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Formula 1: Briatore's ban will eventually stick, says Mosley

Max Mosley says Flavio Briatore's threat to pursue legal action against the Piquet family is "all talk", adding that he believes the lifetime ban meted out to him by the FIA's World Motor Sport Council for alleged race-fixing will eventually stand.

On Tuesday, Briatore succeeded in getting the ban for his part in Nelson Piquet Jr's deliberate crash at the 2008 Singapore Grand Prix overturned by a civil court, which cited "irregularities" in the way in which the council, chaired by then FIA president Mosley, reached its verdict.

But as the Italian luxuriated in his freedom on Wednesday, telling anyone who would listen that he had "no involvement at all" in the scandal dubbed 'Crashgate' and warning the Piquets that "the bad that has been done to me won't be forgotten in one day", the man he accused of driving him out of the sport as a result of a personal vendetta warned him not to get too cocky.

"It's just talk," Mosley told Telegraph Sport of Briatore's threat to sue the Piquets. "A little bit of boasting to the Italian press. The fact is if he went after the Piquets there would be a countersuit that would make his eyes water.

"In fact, I think he will be very fortunate not to get sued by the Piquets, because don't forget he accused them of blackmail and extortion [in a letter to Nelson Piquet Snr last September that was subsequently leaked to the press], which is very defamatory. It may well be, I don't know, that the Piquets are preparing to sue him."

Mosley, who stood down as president of motorsport's world governing body in the wake of last September's WMSC hearing, described Tuesday's judgement in the Tribunal de Grande Instance as "seriously flawed" and said the FIA should definitely appeal the decision, since there was no doubt in his mind that Briatore and his former director of engineering Pat Symonds were guilty.

"Remember, the court did not find that [Briatore] was not guilty," Mosley said. "They just didn't like the procedure we used. But it's a very preliminary judgement. I think the FIA should appeal the judgement because I think it is seriously flawed in a number of areas.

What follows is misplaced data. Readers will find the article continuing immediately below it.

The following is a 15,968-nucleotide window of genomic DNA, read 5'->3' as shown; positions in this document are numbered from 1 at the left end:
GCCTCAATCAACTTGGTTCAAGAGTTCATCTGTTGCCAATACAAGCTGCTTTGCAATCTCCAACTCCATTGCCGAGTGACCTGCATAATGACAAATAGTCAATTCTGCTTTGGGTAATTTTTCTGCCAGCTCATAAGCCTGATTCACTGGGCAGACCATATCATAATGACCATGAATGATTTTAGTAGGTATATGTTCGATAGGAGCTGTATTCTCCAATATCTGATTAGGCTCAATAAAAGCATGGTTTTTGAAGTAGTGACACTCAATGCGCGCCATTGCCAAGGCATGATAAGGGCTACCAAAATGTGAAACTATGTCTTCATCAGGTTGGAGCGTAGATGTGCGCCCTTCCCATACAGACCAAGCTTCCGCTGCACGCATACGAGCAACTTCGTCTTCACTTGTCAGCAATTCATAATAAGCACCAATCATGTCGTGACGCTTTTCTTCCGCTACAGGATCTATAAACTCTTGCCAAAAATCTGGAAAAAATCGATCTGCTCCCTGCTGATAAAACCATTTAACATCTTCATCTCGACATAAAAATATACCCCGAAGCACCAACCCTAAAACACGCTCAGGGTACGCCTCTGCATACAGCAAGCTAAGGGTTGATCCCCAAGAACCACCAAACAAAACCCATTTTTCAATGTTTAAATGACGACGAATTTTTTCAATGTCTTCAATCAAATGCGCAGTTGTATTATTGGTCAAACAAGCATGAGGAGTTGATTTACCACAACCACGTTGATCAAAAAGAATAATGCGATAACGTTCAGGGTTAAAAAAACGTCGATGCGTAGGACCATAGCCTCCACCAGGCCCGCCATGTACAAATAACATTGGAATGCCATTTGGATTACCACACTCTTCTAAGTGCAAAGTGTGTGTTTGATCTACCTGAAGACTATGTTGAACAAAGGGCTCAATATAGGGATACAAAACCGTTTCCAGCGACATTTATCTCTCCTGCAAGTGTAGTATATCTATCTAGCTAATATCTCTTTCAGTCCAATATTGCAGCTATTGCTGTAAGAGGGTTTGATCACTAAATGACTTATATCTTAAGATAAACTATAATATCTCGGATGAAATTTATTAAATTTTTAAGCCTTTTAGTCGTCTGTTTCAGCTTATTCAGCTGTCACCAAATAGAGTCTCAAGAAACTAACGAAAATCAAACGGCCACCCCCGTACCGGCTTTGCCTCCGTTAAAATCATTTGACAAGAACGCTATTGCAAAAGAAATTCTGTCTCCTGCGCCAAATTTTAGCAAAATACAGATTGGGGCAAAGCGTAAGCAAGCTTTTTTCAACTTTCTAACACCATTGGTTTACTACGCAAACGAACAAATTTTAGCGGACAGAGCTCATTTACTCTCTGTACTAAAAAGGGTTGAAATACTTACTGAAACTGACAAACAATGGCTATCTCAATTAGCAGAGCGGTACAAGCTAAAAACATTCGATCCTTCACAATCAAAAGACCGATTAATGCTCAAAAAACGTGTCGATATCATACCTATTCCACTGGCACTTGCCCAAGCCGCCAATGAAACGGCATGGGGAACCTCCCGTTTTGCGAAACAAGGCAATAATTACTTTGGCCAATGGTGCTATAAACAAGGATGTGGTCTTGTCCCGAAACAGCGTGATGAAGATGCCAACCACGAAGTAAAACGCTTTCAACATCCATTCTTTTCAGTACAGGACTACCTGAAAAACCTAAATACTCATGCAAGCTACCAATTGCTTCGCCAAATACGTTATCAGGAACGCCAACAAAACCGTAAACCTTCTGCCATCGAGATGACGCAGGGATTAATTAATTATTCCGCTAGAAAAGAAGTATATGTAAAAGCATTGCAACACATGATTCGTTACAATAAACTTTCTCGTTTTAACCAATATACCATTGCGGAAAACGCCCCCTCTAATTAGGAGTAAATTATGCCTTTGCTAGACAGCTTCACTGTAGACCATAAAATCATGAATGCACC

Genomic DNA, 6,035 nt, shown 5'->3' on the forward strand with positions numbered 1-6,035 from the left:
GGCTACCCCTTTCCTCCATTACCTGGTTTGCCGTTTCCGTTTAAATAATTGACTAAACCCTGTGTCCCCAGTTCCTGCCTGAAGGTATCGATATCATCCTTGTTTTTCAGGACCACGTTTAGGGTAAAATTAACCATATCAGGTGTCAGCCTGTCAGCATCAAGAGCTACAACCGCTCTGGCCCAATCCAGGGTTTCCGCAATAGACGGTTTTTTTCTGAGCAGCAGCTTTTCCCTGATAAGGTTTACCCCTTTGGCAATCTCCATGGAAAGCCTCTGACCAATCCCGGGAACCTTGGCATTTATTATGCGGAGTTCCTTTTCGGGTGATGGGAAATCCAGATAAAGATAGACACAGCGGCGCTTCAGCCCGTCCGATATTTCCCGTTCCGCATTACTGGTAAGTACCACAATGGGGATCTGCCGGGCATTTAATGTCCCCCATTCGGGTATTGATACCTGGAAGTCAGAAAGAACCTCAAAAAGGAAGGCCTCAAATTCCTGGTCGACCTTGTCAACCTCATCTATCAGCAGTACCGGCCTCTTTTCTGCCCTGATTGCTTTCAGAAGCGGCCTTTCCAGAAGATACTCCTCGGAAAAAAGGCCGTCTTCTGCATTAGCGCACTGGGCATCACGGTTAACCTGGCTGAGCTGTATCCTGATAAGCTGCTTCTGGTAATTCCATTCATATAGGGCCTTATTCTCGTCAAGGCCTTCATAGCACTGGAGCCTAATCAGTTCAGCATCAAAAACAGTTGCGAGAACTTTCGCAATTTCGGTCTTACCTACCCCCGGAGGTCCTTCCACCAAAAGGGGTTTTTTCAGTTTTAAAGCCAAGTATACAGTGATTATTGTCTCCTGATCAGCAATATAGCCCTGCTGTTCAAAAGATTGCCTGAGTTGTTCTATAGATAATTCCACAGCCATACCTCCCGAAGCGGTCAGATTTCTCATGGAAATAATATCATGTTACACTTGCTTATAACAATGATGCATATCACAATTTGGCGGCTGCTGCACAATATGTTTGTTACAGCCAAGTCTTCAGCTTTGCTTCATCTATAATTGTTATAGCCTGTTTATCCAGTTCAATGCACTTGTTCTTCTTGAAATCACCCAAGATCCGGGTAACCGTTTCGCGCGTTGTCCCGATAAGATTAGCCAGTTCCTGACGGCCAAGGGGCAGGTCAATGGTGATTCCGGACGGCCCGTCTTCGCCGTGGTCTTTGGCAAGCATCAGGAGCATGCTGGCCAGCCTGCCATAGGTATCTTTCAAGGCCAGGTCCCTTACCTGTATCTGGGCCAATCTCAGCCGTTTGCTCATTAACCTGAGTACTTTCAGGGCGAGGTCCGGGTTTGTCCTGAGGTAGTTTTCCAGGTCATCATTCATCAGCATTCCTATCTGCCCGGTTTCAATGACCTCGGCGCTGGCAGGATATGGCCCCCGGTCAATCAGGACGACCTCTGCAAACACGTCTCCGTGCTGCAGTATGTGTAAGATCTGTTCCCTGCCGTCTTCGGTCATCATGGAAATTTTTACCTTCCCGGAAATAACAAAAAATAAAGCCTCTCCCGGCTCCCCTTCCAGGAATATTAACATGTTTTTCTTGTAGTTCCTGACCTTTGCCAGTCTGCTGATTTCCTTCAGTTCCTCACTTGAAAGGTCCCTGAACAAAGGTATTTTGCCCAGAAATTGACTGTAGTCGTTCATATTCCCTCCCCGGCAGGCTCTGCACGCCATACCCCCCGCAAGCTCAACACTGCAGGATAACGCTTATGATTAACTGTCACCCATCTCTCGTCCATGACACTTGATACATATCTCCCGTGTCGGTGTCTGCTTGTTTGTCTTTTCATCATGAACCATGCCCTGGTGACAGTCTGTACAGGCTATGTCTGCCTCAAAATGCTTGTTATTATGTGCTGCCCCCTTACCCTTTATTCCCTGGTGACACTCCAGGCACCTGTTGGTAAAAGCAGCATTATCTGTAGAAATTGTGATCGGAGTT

"Aspects of it are just extraordinary. Symonds actually admitted in writing that he was guilty and yet they found in his favour. But that's only because they are not looking at the substance, they are just looking at the procedure." Mosley also took umbrage with the French court's assertion that Briatore had been the victim of a personal vendetta or that he had "played a key role in the legal process, violating the principle of a separation of the bodies responsible for the investigation and for the judgment".

"The inquiry was carried out by the stewards, completely independently, with the supervision of outside lawyers. My involvement was purely in the world council. So the suggestion that I had it in for him is complete nonsense.

"After the whole row with the teams last summer he and I had a very friendly lunch in Monaco at Rampoldi's. There was never an animus there. This was all invented to distract attention from the fact he committed the worst example of cheating in the history of sport."

Mosley also refused to accept that Tuesday's ruling reflected poorly on the FIA's judicial system. "As far as the FIA is concerned I would really want to hear what the superior court said before I would be prepared to acknowledge that the advice we got from outside lawyers was incorrect.

"But the suggestion that we can't penalise anyone who doesn't have a licence is very serious because, for example, we wouldn't be able to ban those people who blacked up their faces and upset Lewis Hamilton [in Barcelona in 2008] from coming to a race.

"But in any case the FIA can easily change its rules so that it takes account of what the court said. They said we weren't allowed to ban non-licence holders. Well obviously you can bring in a rule which does allow you to, if you wish.

"One thing's for sure, it's very far from over."